For the second time in two months, Alabama has made national news. The last one involved abortion legislation. This time it is sex offender legislation passed and signed into law by Gov. Ivy.
The new law, HB 379, requires anyone convicted of a sex offense against someone under the age of 13 to start chemical castration treatment at least a month prior to release on parole.
The treatment will continue until a court determines it is no longer necessary.
Once an offender is released, if they decide to stop treatment, they will be found in violation of their parole and immediately go back to prison to serve out their sentence.
Ivey described the law as “a step toward protecting children in Alabama.”
Chemical castration works by reducing the natural levels of hormones that create a sexual drive.
One leading forensic psychiatrist, who prescribes chemical castration for patients, says the process is only effective in some sex offenders and needs to be coupled with therapy and medical evaluation.
Alabama’s new law requires that the parolee pay all costs associated with the treatment.
Sounds like a win-win until you read the fine print.
The law states that an inmate cannot be denied parole based on his ability to pay for treatment. Parolees can claim indigency and “if the court determines the offender to be indigent, any fees or costs shall not be remitted unless the person proves he is not capable of paying fees or costs within the foreseeable future.”
While it is admirable that our legislators made an effort to take a stand against child molesters, this law isn’t going to be very effective in doing so.
In fact, the new law gives sex offenders the option of parole, which was not previously available. Under existing law, “a person convicted of a sex offense involving a child, which constitutes a Class A or B felony is not eligible for parole.”
Lyn Head, Chair of the Parole Board, who has been a member since 2016, says she has never approved parole for anyone convicted of such a crime. That’s about to change.
The new law gives sex offenders a “get out of jail” free card. All they have to do is agree to chemical castration and they will be eligible for parole. They take a few injections while they are locked up and then the prison opens the door and lets them out with a promise to take their meds. Since they are such fine, upstanding citizens, we can certainly take their word on that.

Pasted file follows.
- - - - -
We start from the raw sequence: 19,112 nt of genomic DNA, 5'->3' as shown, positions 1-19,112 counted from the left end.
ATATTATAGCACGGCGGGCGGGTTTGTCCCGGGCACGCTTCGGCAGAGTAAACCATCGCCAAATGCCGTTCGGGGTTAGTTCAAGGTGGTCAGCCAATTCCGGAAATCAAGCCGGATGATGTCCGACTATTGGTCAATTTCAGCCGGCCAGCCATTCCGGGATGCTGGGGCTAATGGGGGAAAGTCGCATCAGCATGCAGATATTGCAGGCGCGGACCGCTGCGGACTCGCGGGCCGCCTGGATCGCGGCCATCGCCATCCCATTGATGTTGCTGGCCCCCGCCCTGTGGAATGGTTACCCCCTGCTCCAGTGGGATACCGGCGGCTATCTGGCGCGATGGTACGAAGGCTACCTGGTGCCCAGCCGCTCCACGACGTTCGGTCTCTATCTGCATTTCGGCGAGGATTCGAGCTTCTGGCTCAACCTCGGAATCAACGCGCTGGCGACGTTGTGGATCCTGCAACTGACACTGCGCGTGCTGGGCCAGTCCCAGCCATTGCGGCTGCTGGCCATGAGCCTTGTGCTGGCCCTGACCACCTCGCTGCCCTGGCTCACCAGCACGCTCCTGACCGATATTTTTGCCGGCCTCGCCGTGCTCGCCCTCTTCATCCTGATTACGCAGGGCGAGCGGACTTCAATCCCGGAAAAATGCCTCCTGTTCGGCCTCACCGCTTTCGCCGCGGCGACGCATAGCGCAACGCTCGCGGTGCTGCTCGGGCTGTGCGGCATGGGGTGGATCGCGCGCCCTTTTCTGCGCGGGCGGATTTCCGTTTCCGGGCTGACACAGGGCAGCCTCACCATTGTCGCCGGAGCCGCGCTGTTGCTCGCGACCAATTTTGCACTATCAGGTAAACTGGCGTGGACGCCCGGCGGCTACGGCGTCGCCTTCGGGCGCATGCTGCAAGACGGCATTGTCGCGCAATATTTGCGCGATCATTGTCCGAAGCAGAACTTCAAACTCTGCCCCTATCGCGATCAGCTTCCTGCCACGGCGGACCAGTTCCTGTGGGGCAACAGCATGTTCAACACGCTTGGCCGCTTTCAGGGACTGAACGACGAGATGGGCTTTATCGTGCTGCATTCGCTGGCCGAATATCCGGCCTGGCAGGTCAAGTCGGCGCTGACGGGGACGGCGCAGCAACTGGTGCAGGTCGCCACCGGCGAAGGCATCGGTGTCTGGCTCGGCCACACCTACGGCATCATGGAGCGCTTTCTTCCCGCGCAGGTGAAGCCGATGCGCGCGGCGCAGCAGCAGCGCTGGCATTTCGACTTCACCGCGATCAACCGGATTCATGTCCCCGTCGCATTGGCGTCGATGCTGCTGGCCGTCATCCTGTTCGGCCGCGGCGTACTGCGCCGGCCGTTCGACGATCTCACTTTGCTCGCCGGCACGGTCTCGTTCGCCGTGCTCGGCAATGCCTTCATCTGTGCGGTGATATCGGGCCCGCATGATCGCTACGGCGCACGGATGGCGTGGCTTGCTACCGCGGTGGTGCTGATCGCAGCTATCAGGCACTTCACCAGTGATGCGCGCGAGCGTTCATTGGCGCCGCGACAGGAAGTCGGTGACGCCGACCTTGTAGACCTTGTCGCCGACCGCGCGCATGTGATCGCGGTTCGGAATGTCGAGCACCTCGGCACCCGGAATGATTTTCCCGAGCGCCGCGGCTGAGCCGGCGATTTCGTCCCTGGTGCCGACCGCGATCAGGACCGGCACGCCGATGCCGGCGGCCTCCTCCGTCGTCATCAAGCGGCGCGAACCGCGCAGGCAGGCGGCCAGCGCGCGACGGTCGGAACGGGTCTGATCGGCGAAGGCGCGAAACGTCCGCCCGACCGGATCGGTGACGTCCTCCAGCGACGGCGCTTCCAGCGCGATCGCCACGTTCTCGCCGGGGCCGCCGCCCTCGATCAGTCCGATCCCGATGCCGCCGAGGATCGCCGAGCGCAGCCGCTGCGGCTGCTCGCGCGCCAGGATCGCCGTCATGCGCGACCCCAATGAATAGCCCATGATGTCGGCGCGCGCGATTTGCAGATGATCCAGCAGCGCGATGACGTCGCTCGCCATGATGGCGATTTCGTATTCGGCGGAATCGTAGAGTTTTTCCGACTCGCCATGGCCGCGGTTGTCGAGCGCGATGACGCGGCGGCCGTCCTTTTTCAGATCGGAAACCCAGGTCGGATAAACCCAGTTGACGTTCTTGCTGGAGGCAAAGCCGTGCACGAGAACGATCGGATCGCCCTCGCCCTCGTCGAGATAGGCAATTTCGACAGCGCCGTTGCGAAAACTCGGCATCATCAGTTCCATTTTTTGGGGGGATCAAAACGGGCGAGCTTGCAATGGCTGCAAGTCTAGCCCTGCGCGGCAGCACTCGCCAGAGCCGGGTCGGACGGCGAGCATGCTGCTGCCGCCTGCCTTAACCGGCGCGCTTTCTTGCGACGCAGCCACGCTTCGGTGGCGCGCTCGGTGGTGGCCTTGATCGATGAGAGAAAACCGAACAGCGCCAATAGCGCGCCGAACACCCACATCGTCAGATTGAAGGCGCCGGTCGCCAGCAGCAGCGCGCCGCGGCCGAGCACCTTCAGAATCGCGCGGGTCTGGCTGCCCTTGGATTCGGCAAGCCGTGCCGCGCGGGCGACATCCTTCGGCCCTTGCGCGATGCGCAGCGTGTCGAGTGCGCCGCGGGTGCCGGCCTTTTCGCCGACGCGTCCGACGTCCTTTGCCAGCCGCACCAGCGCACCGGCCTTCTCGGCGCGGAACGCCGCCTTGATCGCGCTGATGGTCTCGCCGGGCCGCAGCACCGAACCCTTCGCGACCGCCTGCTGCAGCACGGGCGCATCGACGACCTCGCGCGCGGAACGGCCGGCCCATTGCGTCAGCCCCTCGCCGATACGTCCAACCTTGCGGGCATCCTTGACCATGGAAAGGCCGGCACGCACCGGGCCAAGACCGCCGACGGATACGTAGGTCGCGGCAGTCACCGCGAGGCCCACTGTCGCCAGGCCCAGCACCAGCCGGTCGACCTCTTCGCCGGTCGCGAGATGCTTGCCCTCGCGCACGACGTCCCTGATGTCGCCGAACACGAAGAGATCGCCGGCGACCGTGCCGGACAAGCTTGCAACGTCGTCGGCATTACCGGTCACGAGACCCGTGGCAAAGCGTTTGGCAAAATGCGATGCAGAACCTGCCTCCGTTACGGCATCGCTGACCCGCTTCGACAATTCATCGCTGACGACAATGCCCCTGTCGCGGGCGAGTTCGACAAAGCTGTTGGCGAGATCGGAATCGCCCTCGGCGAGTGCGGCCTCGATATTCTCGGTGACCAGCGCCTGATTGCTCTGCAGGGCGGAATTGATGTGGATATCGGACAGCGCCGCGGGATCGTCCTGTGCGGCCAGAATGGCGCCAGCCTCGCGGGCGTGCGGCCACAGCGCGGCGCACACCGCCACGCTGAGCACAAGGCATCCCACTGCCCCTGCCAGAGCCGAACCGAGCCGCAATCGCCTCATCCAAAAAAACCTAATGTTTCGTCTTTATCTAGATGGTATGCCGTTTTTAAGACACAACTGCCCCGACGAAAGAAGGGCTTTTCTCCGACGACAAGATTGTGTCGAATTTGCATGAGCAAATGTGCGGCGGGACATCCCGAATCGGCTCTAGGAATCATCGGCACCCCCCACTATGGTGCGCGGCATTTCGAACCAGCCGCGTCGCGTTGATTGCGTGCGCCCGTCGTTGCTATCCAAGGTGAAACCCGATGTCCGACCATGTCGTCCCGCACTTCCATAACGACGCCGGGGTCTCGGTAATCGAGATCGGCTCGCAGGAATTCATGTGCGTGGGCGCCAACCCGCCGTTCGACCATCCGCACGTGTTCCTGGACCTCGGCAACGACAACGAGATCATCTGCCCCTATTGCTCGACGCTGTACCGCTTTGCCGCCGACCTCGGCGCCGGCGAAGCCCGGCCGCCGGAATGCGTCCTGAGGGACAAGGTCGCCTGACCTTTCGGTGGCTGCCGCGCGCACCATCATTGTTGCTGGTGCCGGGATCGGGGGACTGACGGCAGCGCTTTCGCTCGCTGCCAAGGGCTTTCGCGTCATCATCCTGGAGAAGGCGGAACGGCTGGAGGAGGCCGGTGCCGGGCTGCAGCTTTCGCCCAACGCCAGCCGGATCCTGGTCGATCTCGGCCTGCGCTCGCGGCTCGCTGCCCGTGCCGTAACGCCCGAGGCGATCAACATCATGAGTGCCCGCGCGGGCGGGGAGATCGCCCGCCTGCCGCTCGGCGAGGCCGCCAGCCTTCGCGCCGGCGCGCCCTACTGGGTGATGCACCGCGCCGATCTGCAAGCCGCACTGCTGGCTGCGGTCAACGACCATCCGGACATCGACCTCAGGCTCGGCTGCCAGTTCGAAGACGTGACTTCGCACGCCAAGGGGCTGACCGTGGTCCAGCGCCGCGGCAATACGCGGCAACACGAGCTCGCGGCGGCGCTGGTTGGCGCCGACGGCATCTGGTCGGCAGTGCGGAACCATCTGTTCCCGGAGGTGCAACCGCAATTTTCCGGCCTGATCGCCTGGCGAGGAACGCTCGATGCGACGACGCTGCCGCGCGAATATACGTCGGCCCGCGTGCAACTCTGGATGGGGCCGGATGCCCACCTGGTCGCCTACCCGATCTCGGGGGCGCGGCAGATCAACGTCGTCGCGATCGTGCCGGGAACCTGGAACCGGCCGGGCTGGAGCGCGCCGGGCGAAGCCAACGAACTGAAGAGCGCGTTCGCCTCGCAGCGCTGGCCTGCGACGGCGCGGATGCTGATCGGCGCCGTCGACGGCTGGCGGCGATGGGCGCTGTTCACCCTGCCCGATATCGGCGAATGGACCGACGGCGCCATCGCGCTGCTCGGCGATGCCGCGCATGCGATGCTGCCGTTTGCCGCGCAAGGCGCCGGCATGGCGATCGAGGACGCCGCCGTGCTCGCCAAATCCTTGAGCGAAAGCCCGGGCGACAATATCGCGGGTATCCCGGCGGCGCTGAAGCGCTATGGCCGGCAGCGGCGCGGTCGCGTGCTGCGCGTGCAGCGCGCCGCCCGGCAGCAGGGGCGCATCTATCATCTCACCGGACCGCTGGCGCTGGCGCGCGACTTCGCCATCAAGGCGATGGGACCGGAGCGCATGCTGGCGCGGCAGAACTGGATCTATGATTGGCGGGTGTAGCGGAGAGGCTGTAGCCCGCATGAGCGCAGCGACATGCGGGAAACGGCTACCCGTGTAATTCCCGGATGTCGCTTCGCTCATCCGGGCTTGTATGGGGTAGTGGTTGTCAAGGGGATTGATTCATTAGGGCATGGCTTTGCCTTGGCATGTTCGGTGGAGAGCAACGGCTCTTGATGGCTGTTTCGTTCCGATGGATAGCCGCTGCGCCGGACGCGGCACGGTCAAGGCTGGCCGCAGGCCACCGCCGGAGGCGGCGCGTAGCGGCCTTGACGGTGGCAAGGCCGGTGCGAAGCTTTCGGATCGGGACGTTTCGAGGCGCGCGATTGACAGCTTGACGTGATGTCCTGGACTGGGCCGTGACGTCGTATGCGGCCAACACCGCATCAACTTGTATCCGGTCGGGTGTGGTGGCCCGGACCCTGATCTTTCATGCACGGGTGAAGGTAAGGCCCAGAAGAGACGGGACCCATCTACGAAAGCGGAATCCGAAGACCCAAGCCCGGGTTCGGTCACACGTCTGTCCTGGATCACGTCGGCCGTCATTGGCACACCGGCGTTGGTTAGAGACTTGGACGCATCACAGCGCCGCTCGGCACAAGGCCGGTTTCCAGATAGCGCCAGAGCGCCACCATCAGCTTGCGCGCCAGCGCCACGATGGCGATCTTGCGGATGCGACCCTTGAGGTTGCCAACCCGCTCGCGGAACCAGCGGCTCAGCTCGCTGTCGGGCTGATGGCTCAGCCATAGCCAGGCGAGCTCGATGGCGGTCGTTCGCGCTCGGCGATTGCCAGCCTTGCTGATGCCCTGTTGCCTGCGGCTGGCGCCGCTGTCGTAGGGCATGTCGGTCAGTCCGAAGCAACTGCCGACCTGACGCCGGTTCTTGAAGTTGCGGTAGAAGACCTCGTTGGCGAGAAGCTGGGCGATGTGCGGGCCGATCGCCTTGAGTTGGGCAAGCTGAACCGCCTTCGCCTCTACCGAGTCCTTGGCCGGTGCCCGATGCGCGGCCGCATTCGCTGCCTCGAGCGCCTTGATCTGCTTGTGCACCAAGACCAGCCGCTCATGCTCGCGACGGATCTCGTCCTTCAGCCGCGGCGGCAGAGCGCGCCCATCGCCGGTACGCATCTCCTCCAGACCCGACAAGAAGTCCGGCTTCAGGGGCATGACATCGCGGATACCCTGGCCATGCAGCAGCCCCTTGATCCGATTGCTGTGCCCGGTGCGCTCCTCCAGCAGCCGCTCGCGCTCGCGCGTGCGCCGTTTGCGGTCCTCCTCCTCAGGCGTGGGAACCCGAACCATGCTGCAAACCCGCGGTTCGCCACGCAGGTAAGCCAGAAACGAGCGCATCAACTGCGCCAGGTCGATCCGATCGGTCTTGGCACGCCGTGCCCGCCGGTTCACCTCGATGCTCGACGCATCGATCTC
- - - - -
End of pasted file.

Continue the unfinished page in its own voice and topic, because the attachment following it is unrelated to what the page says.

I don’t think many inmates walk out of prison with money in their pockets.
If they are determined to be indigent, all fees are waived and they must continue to prove they are indigent. Is the state going to provide the medication or does that mean they don’t have to take it because they can’t afford it? And by the state, I mean, tax-payers.
Under the new legislation offenders will report to the Department of Public Health in the county they reside for subsequent treatment after being released on parole. This is the same office where children get wellness checks, screening tests and immunizations.
There is also no mention of the method for the court determining when treatment is no longer necessary.
Alabama currently has 11,000 registered sex offenders.
Law enforcement struggles to keep up with registered sex offenders who either don’t report or have moved without notifying anyone, and now they will be expected to keep up with the offenders who don’t report for their dose of medication. That seems to be an unreasonable expectation.
We will need an increase in the personnel for local law enforcement and local Departments of Public Health just to follow the guidelines of this legislation.
Is the state going to contribute to those expenses?
The new law is set to go into effect on the first day of the third month after it is signed.
The ACLU says they plan to file suit when a judge actually orders the castration treatment for someone because the law constitutes “cruel and unusual punishment” which makes it unconstitutional.
Changing the laws to allow sex offenders the possibility of parole is not the way to make Alabama safer for our children, no matter what they agree to do.
Research puts sexual desire low on the list of reasons people assault children. The desire to take another by force has long been known to be primarily about power and dominance.
Studies also show that sex offenders in general do not suffer from higher levels of testosterone.
There is no single thing that causes individuals to commit sexual violence and there is no single cure, but it would have made more sense to change the laws to keep them locked up for life instead.